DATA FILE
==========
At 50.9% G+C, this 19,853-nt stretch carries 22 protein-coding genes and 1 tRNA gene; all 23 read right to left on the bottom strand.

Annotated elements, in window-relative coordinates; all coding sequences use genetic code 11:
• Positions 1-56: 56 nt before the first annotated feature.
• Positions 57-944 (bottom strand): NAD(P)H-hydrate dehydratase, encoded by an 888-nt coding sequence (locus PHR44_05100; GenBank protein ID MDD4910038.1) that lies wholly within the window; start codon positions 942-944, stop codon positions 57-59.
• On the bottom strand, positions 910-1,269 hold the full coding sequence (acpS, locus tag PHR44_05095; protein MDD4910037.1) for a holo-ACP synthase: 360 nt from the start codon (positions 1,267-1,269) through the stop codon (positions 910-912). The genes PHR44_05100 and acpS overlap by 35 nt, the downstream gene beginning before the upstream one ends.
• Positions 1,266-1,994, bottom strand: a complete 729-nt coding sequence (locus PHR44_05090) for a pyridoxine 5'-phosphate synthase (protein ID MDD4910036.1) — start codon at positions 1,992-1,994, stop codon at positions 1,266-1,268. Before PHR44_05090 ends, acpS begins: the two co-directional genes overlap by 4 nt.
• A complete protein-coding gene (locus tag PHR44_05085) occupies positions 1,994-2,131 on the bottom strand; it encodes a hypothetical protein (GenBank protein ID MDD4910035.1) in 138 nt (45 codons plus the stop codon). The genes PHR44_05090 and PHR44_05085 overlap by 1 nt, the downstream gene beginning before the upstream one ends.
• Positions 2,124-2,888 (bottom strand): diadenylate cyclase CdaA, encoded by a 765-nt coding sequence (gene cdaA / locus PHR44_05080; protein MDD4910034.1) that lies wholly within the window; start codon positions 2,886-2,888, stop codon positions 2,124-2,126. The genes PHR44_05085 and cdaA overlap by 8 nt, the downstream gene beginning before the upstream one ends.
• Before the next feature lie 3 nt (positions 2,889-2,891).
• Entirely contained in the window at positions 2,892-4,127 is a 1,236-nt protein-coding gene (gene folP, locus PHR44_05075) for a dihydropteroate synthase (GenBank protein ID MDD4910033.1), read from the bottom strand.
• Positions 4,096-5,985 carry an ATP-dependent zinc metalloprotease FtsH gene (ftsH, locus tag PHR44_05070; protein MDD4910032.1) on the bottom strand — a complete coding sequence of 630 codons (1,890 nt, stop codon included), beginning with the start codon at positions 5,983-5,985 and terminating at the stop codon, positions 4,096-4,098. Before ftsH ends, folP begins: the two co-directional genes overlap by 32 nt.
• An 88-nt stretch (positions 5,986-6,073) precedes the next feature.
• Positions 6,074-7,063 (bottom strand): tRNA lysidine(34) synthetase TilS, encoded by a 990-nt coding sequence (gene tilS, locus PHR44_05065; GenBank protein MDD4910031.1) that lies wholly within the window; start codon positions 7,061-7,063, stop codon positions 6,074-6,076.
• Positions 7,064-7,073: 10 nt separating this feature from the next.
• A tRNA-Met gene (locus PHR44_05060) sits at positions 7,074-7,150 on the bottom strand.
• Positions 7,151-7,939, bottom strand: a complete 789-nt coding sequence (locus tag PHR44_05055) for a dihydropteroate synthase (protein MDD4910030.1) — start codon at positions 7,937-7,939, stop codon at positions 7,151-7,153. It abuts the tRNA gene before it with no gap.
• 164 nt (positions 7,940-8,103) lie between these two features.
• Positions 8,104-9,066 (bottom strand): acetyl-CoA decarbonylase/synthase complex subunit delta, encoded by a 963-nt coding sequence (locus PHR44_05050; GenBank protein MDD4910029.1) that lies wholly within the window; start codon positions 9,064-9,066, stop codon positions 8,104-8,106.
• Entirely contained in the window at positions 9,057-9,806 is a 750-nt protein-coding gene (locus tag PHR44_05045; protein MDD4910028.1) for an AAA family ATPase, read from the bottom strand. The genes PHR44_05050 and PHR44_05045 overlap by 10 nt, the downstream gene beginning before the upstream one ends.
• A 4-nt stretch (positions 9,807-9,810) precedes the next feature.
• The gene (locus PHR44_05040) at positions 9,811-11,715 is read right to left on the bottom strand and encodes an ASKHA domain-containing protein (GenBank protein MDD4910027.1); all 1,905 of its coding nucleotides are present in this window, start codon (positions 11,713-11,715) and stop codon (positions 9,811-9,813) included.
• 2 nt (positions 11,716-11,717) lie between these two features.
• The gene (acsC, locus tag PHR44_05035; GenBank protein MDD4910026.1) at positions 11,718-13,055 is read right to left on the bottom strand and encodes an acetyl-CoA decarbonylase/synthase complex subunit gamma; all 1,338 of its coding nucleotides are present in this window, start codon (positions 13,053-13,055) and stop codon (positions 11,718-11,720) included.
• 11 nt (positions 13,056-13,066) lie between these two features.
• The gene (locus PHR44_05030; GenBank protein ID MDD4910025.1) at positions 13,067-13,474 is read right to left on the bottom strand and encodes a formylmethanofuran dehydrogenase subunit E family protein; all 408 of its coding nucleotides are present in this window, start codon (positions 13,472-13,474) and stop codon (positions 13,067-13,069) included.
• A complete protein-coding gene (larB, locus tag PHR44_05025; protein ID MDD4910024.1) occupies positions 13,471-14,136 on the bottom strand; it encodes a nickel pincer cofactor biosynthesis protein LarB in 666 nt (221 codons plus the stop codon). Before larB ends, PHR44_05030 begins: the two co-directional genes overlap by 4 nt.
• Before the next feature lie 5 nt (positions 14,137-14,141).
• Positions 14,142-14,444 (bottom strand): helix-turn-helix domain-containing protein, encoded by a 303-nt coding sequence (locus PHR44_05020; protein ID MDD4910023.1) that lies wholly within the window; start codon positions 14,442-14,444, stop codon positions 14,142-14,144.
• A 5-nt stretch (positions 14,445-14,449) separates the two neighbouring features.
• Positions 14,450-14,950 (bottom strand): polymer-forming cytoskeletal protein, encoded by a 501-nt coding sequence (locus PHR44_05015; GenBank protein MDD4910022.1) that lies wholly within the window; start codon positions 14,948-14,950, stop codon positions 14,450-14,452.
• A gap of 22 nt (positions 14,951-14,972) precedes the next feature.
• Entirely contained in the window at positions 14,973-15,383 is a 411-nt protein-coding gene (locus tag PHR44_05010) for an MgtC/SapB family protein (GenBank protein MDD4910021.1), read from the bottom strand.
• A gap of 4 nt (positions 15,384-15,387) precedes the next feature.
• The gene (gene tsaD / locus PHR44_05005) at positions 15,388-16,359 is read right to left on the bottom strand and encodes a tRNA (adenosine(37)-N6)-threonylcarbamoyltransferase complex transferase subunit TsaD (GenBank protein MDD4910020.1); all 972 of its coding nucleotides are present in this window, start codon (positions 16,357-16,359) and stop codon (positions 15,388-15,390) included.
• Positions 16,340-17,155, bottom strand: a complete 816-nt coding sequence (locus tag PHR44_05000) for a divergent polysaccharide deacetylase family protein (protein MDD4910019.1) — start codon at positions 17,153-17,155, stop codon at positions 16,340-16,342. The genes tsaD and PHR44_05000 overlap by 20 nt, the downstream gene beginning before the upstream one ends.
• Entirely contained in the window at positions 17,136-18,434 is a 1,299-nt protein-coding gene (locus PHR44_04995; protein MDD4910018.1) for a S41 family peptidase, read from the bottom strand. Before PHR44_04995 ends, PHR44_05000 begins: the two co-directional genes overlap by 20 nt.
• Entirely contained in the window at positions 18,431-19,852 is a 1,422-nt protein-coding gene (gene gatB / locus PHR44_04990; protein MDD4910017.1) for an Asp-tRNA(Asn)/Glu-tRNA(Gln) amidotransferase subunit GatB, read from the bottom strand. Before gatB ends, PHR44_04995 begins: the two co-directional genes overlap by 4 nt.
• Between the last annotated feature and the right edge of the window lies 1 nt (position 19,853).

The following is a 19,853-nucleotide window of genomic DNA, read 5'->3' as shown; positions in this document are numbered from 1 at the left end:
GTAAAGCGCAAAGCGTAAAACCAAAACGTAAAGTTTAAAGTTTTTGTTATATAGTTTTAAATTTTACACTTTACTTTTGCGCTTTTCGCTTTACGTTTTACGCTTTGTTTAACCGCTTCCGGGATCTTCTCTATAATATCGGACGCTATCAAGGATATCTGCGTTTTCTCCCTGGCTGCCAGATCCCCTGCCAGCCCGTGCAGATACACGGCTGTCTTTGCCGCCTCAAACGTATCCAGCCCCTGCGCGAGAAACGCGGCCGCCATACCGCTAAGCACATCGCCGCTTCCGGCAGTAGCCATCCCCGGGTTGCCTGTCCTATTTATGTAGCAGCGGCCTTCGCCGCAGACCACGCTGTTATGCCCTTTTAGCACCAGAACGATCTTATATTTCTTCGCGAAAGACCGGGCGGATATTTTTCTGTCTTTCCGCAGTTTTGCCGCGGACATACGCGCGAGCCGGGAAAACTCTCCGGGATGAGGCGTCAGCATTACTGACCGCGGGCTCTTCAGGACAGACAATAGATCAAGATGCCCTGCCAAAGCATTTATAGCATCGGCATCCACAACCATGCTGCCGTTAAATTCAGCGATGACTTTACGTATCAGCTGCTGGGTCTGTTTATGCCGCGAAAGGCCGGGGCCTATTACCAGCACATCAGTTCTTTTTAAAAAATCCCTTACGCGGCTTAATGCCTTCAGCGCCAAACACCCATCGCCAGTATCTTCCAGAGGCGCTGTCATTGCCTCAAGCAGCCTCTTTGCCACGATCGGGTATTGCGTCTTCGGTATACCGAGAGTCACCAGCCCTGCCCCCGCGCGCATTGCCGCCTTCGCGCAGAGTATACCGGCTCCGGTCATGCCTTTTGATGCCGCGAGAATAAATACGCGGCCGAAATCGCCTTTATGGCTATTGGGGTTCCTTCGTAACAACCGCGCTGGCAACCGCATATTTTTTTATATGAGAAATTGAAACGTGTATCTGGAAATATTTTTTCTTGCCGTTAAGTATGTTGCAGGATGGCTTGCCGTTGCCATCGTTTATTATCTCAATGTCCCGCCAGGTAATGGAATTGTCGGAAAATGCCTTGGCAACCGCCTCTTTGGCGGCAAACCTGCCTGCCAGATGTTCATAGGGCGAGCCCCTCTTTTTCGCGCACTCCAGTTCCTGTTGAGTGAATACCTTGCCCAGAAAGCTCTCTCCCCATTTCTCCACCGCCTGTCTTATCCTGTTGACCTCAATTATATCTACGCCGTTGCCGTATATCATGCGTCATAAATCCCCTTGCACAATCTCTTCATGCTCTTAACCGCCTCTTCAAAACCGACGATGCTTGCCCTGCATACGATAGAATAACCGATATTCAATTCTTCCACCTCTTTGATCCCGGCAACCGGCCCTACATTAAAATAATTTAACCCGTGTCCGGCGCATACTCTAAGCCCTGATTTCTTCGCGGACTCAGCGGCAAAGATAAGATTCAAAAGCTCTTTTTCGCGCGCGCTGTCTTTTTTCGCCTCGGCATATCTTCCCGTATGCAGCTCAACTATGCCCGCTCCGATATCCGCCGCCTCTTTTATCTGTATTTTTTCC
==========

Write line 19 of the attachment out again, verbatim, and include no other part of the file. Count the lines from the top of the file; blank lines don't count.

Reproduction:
• Entirely contained in the window at positions 9,057-9,806 is a 750-nt protein-coding gene (locus tag PHR44_05045; protein MDD4910028.1) for an AAA family ATPase, read from the bottom strand. The genes PHR44_05050 and PHR44_05045 overlap by 10 nt, the downstream gene beginning before the upstream one ends.